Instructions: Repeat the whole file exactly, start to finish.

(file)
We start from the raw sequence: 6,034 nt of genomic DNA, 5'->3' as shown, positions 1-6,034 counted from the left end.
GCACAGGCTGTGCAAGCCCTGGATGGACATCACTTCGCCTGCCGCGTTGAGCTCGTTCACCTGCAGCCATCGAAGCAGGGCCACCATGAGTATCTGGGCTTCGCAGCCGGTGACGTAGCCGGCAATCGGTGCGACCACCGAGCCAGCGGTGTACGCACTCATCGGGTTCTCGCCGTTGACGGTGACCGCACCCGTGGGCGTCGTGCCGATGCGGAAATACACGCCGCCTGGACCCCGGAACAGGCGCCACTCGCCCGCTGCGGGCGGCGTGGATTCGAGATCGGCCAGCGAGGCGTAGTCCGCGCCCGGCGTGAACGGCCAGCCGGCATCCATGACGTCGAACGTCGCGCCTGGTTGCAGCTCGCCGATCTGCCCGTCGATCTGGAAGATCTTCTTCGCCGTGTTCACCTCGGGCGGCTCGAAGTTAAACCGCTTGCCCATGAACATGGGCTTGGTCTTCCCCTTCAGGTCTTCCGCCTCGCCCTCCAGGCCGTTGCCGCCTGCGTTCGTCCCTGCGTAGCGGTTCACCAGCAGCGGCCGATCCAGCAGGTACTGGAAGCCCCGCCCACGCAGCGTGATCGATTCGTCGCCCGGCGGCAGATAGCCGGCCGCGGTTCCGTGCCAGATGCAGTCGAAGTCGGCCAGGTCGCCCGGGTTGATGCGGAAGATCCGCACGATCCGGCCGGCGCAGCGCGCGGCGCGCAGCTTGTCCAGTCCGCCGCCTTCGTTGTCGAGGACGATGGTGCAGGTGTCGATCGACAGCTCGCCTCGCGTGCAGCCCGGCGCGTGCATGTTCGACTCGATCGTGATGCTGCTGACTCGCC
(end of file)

We start from the raw sequence: 6,034 nt of genomic DNA, 5'->3' as shown, positions 1-6,034 counted from the left end.
GCACAGGCTGTGCAAGCCCTGGATGGACATCACTTCGCCTGCCGCGTTGAGCTCGTTCACCTGCAGCCATCGAAGCAGGGCCACCATGAGTATCTGGGCTTCGCAGCCGGTGACGTAGCCGGCAATCGGTGCGACCACCGAGCCAGCGGTGTACGCACTCATCGGGTTCTCGCCGTTGACGGTGACCGCACCCGTGGGCGTCGTGCCGATGCGGAAATACACGCCGCCTGGACCCCGGAACAGGCGCCACTCGCCCGCTGCGGGCGGCGTGGATTCGAGATCGGCCAGCGAGGCGTAGTCCGCGCCCGGCGTGAACGGCCAGCCGGCATCCATGACGTCGAACGTCGCGCCTGGTTGCAGCTCGCCGATCTGCCCGTCGATCTGGAAGATCTTCTTCGCCGTGTTCACCTCGGGCGGCTCGAAGTTAAACCGCTTGCCCATGAACATGGGCTTGGTCTTCCCCTTCAGGTCTTCCGCCTCGCCCTCCAGGCCGTTGCCGCCTGCGTTCGTCCCTGCGTAGCGGTTCACCAGCAGCGGCCGATCCAGCAGGTACTGGAAGCCCCGCCCACGCAGCGTGATCGATTCGTCGCCCGGCGGCAGATAGCCGGCCGCGGTTCCGTGCCAGATGCAGTCGAAGTCGGCCAGGTCGCCCGGGTTGATGCGGAAGATCCGCACGATCCGGCCGGCGCAGCGCGCGGCGCGCAGCTTGTCCAGTCCGCCGCCTTCGTTGTCGAGGACGATGGTGCAGGTGTCGATCGACAGCTCGCCTCGCGTGCAGCCCGGCGCGTGCATGTTCGACTCGATCGTGATGCTGCTGACTCGCC